While brushing your teeth, an accidental flick of the brush can cause some toothpaste to get into your eye, causing immediate irritation to your eyeball. But what should you do if you get toothpaste in your eyes?
If you have trouble seeing, burred vision, or if pain persists longer than two hours, call poison control or go straight to the ER. If you’re only experiencing irritation, rinse your eye out thoroughly for 10 minutes with lukewarm water.
There are several methods to reduce the pain you’ll experience from accidentally getting toothpaste in your eye. The rest of this article will walk you though exactly what to do if you get toothpaste in your eye.
What Happens If You Accidentally Get Toothpaste in Your Eye?
Getting toothpaste in your eye can be a painful and unpleasant experience, but in most cases, the irritation is the only side effect you’re likely to experience.
Toothpaste contains fluoride, soaps, and sometimes mint, all of which can cause irritation in your eyes and will create the foreign object symptom (like having an eyelash in your eye) for several hours.
If the pain persists for more than two hours, you should see a doctor. Likewise, if the redness persists for longer than one day, you should consider seeing a doctor.
Your first course of action after getting toothpaste in your eye should be to try to clean it out as efficiently as possible. Use lukewarm water and rinse out your eye for a good 10 minutes.
Preferably, you shouldn’t use tap water since this can contain acanthamoeba, which can cause infections in the eye.
Chlorine in water can also irritate and dry out your eyes more. If you have eye drops or contact solution on hand, use that after rinsing to help restore moisture in the eye.
Whatever you do, don’t rub at your eye, since rubbing can cause the toothpaste to enter deeper into the eye. Rubbing also causes a lot of pain and irritation that will only make the symptoms worse.
Does Toothpaste Make Your Eyes Red?
Toothpaste can definitely make your eyes red for a while. Anytime the eye is exposed to trauma or injury, blood vessels in the eye dilate, sending blood to the affected area to help restore any damages.
This is a normal symptom of getting toothpaste (or any other foreign object for that matter) in your eye and doesn’t indicate any serious problem.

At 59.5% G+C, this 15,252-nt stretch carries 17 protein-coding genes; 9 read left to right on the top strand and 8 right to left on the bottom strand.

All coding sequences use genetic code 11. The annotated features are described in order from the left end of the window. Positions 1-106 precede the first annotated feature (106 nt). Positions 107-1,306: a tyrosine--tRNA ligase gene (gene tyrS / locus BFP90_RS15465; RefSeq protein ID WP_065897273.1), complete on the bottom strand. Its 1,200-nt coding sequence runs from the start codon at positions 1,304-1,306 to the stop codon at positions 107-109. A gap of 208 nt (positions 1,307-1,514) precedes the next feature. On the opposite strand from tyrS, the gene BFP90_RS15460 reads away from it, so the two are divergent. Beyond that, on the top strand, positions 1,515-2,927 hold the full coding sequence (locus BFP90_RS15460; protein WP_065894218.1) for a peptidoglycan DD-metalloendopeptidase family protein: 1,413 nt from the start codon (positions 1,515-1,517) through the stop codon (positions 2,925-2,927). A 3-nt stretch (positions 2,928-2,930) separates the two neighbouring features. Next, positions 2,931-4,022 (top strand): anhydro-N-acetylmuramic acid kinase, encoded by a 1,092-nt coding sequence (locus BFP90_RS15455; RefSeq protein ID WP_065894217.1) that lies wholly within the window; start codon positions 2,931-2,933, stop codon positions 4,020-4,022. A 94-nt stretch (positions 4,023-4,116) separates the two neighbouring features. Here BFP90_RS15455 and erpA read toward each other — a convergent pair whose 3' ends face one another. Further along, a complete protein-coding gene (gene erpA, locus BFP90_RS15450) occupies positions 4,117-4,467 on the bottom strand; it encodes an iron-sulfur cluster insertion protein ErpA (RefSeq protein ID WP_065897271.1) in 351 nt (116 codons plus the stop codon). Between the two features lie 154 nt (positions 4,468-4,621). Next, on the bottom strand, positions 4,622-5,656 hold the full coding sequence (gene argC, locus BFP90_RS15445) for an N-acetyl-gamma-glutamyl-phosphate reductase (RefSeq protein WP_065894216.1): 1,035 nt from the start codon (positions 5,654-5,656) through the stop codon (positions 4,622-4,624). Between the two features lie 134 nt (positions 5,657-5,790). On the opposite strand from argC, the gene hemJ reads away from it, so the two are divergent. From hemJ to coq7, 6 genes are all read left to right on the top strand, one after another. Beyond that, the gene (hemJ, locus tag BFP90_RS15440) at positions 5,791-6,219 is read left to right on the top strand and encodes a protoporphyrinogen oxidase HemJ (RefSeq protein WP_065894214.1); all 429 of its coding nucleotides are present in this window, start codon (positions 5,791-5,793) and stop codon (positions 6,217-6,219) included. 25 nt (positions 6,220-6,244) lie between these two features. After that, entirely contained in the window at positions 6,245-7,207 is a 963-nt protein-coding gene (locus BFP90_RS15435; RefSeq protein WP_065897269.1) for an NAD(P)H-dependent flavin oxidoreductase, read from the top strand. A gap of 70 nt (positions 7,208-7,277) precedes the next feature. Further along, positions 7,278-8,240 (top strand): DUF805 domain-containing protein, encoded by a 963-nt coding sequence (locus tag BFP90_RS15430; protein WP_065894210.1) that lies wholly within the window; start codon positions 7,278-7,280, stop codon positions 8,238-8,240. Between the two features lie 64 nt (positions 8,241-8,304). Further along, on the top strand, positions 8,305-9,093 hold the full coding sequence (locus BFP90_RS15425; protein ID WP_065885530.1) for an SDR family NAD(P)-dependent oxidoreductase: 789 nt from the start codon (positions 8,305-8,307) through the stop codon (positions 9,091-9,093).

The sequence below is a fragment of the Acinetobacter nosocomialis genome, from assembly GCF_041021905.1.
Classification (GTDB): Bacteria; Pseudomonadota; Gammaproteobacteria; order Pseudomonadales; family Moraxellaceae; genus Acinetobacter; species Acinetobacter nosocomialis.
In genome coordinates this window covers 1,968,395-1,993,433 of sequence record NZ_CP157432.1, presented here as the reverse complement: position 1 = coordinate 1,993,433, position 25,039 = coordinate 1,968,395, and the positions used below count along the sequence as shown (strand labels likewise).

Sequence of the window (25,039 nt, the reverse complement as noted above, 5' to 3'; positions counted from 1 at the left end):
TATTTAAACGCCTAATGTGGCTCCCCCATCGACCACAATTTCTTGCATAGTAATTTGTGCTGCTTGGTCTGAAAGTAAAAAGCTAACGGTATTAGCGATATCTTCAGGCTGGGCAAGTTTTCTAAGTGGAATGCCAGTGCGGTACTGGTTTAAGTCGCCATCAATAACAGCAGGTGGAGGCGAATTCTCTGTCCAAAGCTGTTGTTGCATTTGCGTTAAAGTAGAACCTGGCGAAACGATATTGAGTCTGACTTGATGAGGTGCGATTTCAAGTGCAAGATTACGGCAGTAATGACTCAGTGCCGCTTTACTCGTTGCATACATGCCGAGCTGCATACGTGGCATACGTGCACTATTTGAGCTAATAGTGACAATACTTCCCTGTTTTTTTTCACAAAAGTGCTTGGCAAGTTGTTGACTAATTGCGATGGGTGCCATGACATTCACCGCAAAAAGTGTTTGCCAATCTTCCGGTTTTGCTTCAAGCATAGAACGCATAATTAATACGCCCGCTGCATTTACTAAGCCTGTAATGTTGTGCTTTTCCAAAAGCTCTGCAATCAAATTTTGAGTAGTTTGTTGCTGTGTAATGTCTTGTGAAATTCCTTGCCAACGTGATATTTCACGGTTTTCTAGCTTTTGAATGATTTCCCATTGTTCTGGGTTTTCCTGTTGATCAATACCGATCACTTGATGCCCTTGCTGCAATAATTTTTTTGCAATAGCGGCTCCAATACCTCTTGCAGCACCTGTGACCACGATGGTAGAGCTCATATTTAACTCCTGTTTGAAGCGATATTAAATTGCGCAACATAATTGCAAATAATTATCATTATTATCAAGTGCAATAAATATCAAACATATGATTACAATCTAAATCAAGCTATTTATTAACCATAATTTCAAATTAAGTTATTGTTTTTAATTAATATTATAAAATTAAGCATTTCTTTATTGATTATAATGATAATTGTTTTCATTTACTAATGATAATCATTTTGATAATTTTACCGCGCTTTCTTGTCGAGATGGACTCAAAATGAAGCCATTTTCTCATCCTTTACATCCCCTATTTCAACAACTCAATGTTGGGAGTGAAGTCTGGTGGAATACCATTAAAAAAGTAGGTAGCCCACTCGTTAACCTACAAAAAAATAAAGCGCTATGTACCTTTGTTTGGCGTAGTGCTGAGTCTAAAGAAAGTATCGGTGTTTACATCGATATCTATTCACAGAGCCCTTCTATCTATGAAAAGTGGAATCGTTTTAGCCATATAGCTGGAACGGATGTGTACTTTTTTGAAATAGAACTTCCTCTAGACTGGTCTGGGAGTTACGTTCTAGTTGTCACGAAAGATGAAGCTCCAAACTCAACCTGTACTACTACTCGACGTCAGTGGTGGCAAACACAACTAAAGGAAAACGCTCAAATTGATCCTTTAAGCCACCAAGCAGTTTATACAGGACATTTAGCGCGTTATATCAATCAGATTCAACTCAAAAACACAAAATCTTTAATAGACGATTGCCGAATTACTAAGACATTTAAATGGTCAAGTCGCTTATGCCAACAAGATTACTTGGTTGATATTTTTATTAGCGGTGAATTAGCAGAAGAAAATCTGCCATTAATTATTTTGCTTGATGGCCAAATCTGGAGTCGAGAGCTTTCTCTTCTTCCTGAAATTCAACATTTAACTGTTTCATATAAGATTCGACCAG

Your eyes may also be red after rinsing due to a lack of fluid, a condition called dry eye. This is often accommodated with discomfort and irritation. If you have contact solution or artificial tears, make sure to use a few drops to lubricate your eyes after the incident.
Why Does Toothpaste Make Your Eyes Red?
Toothpaste contains abrasives and chemicals that the body considers foreign. Since the eye is so delicate, it’s easily irritated, causing the body to react negatively to the presence of a foreign object.
Does Toothpaste Make Your Eyes Water?
Toothpaste in the eye can make your eyes water. Whenever there’s a foreign object in your eye, your eye’s natural response is to lubricate the area with tears to try to remove the unwanted intrusion, so crying after getting toothpaste in your eyes is actually a good thing.
It’s your body’s way of helping you rinse out the unwanted substance from your eyes.
One serious symptom that may occur as a result of getting toothpaste in your eye is blurred vision but be sure not to confuse this with blurred vision due to tears obstructing your view.
If you’re experiencing blurred vision, it’d be wise to contact poison control and telling them your symptoms. They will let you know based on the severity of what you describe whether you should go to the ER or not.
If your insurance company has a nurse on hand, it might be worth calling them so that you don’t have to drive to the ER with an irritated or blurry eye. Blurred vision can indicate damage to sensitive parts of the eye and warrants immediate medical attention.
Can You Go Blind from Getting Soap in Your Eye?
Getting soap or toothpaste in your eye usually isn’t a big deal. You’ll feel pain and irritation for a while, but that’s about it.
The damage that the foreign object does to your eye is only superficial, and your body is well equipped to repair itself properly.
In some rare cases, people can have an allergic reaction to chemicals found in soap or suffer a prolonged eye infection from getting toothpaste in their eye, but this is unlikely.
Exercise caution and listen to your body if you’re experiencing any unusual symptoms. The bacteria in foreign objects that get into your eye can cause infection, resulting in a variety of conditions that affect the eye.
Contact poison control if your symptoms worsen or you’re having trouble seeing clearly. For most people, the pain from getting toothpaste in the eye should dissipate after two hours, and all redness should be cleared up after a day.
Persisting symptoms or worsening vision are signs that something more severe has taken hold in the eye and should be addressed quickly.
Getting toothpaste in the eye can be a painful and unpleasant experience. One minute you’re minding your own business, and an accidental flick of the brush later, and your eye is irritated beyond belief.
Thankfully, you probably don’t have to worry about infections or lasting pain after getting toothpaste in your eye.
Rinse the area thoroughly for 10 minutes with lukewarm water to wash out the toothpaste and follow up with some contact drops or artificial tears to help lubricate your eye. If in doubt, you can contact poison control to have them offer an opinion about what your next steps will be.
In most cases, the irritation doesn’t cause lasting damage to the eye, and you’ll be able to go on with your life as normal within a few hours.
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